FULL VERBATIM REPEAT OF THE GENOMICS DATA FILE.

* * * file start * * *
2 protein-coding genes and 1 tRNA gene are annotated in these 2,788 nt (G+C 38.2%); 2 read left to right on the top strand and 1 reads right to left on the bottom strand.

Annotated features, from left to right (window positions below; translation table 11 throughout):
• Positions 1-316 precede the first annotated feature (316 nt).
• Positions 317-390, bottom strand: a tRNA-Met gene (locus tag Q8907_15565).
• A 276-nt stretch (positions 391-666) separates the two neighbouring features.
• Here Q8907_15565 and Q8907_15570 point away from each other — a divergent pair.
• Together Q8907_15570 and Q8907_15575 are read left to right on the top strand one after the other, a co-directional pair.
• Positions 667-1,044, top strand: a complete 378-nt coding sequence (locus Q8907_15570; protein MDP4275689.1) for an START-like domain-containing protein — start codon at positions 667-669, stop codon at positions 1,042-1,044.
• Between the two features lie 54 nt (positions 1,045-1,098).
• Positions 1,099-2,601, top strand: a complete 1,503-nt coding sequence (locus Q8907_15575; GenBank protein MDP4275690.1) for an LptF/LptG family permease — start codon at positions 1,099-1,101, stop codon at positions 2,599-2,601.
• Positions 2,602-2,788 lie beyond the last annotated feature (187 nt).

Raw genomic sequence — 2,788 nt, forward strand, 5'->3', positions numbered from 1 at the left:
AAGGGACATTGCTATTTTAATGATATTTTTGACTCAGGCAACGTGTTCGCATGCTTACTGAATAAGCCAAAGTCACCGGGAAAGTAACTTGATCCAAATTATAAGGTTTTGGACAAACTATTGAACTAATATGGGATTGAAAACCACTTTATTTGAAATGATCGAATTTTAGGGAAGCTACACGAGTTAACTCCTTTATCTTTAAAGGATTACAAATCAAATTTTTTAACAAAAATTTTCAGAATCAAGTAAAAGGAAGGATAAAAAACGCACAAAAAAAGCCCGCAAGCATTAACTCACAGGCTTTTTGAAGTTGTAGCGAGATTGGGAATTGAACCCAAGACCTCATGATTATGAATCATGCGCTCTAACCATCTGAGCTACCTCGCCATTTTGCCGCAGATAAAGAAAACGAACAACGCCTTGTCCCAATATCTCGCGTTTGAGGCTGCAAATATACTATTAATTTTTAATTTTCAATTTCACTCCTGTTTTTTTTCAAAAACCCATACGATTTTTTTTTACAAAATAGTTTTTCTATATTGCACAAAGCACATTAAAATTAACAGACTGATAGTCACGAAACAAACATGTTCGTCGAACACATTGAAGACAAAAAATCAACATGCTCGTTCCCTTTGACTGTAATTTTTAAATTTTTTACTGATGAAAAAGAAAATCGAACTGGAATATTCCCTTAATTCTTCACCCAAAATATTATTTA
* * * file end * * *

2 protein-coding genes and 1 tRNA gene are annotated in these 2,788 nt (G+C 38.2%); 2 read left to right on the top strand and 1 reads right to left on the bottom strand.

Annotated features, from left to right (window positions below; translation table 11 throughout):
• Positions 1-316 precede the first annotated feature (316 nt).
• Positions 317-390, bottom strand: a tRNA-Met gene (locus tag Q8907_15565).
• A 276-nt stretch (positions 391-666) separates the two neighbouring features.
• Here Q8907_15565 and Q8907_15570 point away from each other — a divergent pair.
• Together Q8907_15570 and Q8907_15575 are read left to right on the top strand one after the other, a co-directional pair.
• Positions 667-1,044, top strand: a complete 378-nt coding sequence (locus Q8907_15570; protein MDP4275689.1) for an START-like domain-containing protein — start codon at positions 667-669, stop codon at positions 1,042-1,044.
• Between the two features lie 54 nt (positions 1,045-1,098).
• Positions 1,099-2,601, top strand: a complete 1,503-nt coding sequence (locus Q8907_15575; GenBank protein MDP4275690.1) for an LptF/LptG family permease — start codon at positions 1,099-1,101, stop codon at positions 2,599-2,601.
• Positions 2,602-2,788 lie beyond the last annotated feature (187 nt).

Raw genomic sequence — 2,788 nt, forward strand, 5'->3', positions numbered from 1 at the left:
AAGGGACATTGCTATTTTAATGATATTTTTGACTCAGGCAACGTGTTCGCATGCTTACTGAATAAGCCAAAGTCACCGGGAAAGTAACTTGATCCAAATTATAAGGTTTTGGACAAACTATTGAACTAATATGGGATTGAAAACCACTTTATTTGAAATGATCGAATTTTAGGGAAGCTACACGAGTTAACTCCTTTATCTTTAAAGGATTACAAATCAAATTTTTTAACAAAAATTTTCAGAATCAAGTAAAAGGAAGGATAAAAAACGCACAAAAAAAGCCCGCAAGCATTAACTCACAGGCTTTTTGAAGTTGTAGCGAGATTGGGAATTGAACCCAAGACCTCATGATTATGAATCATGCGCTCTAACCATCTGAGCTACCTCGCCATTTTGCCGCAGATAAAGAAAACGAACAACGCCTTGTCCCAATATCTCGCGTTTGAGGCTGCAAATATACTATTAATTTTTAATTTTCAATTTCACTCCTGTTTTTTTTCAAAAACCCATACGATTTTTTTTTACAAAATAGTTTTTCTATATTGCACAAAGCACATTAAAATTAACAGACTGATAGTCACGAAACAAACATGTTCGTCGAACACATTGAAGACAAAAAATCAACATGCTCGTTCCCTTTGACTGTAATTTTTAAATTTTTTACTGATGAAAAAGAAAATCGAACTGGAATATTCCCTTAATTCTTCACCCAAAATATTATTTA